Could you therefore protect the 'idea' of Pac-Man as a game? The court did not see much difficulty in answering this question, quickly determining that the work is mostly not protectable; however its components could very well provide "...new or additional [things] over the idea". How the game is displayed, in graphics and music for example, allows for those particular elements to be protectable, yet the 'idea' of a game where the protagonist is chased in a maze cannot be by itself.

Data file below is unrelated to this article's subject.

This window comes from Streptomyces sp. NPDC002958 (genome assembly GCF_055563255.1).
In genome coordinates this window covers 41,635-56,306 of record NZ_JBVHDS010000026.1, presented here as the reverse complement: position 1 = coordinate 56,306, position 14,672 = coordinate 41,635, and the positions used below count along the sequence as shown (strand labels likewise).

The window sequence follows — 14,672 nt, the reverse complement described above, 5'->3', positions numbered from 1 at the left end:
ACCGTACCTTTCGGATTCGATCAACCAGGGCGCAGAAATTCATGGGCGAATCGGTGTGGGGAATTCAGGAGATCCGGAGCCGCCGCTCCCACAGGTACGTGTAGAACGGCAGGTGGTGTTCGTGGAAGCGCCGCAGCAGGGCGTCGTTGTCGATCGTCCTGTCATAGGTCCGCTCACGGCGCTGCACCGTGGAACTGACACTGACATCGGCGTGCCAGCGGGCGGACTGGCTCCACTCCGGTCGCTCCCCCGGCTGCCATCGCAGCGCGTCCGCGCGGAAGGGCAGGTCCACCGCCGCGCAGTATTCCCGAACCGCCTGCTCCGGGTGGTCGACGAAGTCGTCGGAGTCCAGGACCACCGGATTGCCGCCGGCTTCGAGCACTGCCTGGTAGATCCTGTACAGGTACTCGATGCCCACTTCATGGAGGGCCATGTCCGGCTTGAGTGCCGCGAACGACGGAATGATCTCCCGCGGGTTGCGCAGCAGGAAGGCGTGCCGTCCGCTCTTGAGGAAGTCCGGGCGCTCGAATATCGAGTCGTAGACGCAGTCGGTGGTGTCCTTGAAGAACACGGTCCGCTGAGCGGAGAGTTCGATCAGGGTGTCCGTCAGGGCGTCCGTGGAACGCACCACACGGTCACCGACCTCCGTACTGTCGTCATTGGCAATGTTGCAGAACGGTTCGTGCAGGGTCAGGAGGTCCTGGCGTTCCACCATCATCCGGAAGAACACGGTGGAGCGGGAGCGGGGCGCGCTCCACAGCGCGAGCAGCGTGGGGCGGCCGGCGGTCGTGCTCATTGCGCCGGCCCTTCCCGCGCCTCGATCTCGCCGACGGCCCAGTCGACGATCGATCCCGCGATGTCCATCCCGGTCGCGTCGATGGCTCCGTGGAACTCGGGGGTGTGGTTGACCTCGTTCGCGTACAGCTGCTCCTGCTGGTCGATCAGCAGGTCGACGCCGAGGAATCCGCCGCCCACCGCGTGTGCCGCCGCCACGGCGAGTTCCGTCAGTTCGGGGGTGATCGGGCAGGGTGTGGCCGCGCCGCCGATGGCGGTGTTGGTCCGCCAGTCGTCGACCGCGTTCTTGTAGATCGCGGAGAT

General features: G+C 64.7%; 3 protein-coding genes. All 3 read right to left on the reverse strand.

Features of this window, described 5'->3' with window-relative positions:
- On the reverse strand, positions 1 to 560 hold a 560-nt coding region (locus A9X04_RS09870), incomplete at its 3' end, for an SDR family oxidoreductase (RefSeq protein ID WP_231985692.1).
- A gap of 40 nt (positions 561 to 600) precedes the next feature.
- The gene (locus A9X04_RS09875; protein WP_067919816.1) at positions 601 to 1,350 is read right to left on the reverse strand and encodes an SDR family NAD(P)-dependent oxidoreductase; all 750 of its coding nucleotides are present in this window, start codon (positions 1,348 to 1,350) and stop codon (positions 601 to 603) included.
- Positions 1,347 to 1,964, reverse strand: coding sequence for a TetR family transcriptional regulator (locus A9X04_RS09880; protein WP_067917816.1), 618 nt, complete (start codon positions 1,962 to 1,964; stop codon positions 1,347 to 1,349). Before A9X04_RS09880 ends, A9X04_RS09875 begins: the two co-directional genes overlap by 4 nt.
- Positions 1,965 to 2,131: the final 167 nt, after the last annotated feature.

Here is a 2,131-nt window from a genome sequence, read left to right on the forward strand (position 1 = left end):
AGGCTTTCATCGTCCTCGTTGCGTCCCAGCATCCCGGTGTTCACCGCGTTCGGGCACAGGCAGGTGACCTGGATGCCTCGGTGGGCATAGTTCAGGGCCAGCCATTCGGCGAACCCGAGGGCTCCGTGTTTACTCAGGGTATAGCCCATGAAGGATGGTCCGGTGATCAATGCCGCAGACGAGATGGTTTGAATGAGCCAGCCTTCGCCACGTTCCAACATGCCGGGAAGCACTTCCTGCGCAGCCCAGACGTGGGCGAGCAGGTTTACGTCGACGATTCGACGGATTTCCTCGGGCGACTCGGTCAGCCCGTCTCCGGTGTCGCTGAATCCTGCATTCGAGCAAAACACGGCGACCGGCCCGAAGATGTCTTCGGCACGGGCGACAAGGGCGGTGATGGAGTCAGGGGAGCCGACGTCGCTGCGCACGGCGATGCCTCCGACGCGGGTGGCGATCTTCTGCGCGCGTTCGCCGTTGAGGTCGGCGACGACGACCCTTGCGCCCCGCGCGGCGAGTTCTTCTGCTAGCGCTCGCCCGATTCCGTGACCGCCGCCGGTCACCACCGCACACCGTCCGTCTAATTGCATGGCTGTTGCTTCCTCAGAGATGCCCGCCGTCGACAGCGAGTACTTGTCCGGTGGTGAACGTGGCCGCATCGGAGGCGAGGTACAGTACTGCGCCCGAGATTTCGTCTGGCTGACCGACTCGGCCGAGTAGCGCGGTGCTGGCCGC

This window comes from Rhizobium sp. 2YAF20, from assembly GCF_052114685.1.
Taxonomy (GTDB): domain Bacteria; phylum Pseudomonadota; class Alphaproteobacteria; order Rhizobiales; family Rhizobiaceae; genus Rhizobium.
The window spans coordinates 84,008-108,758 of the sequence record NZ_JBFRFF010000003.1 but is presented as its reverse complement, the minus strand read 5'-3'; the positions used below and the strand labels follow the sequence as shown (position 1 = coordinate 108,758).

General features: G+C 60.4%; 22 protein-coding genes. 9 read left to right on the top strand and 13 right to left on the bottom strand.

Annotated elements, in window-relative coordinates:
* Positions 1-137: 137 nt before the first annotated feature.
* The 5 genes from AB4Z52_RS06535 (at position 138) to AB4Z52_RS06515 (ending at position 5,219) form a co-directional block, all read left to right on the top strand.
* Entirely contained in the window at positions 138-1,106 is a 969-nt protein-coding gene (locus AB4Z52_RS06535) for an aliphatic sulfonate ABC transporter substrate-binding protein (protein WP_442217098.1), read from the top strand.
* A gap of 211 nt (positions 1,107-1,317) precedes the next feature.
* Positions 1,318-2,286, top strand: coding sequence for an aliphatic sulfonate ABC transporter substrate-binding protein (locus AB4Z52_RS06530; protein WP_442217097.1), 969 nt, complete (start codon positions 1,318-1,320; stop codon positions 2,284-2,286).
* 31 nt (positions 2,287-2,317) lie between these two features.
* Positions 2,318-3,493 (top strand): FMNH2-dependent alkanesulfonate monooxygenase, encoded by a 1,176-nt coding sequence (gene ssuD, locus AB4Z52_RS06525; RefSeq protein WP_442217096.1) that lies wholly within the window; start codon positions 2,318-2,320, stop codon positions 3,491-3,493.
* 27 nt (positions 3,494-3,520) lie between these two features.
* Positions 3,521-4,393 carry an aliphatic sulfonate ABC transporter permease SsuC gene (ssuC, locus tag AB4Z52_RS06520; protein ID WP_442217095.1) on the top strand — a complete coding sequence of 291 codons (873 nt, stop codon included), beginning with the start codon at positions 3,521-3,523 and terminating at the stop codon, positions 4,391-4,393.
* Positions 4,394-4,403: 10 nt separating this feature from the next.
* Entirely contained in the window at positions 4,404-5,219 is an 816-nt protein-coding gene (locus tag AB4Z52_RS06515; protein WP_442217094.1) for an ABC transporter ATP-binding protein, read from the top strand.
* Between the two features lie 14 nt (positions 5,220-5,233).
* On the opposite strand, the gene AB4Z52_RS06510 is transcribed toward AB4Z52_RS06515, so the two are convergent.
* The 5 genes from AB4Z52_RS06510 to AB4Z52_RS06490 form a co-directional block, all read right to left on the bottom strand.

An important point raised by the court in the case are certain elements in the game (or games in general), which can be viewed as scenes a faire, or as explained in Alexander v Haley "...incidents, characters or settings which are as a practical matter indispensable, or at least standard, in the treatment of a given topic". The maze and the score boards can be said to be indispensable to games such as Pac-Man, and arguably others, and thus not protectable. K. C. Munchkin was viewed by the court to have no infringed those designs, and to have been sufficiently different in its expression. What the court saw infringing Pac-Man's copyright was the character design within K. C. Munchkin. They had copied both the protagonist and the antagonist ghosts nearly identically, infringing on Atari's copyright in the expression of those ideas. Even if slight differences still existed, they will not by themselves preclude the finding of infringement. The court ultimately saw that "[a]lthough not "virtually identical" to PAC-MAN, K. C. Munchkin captures the "total concept and feel" of and is substantially similar to PAC-MAN". The court therefore reversed the previous decision and agreed to grant an injunction against K C. Munchkin.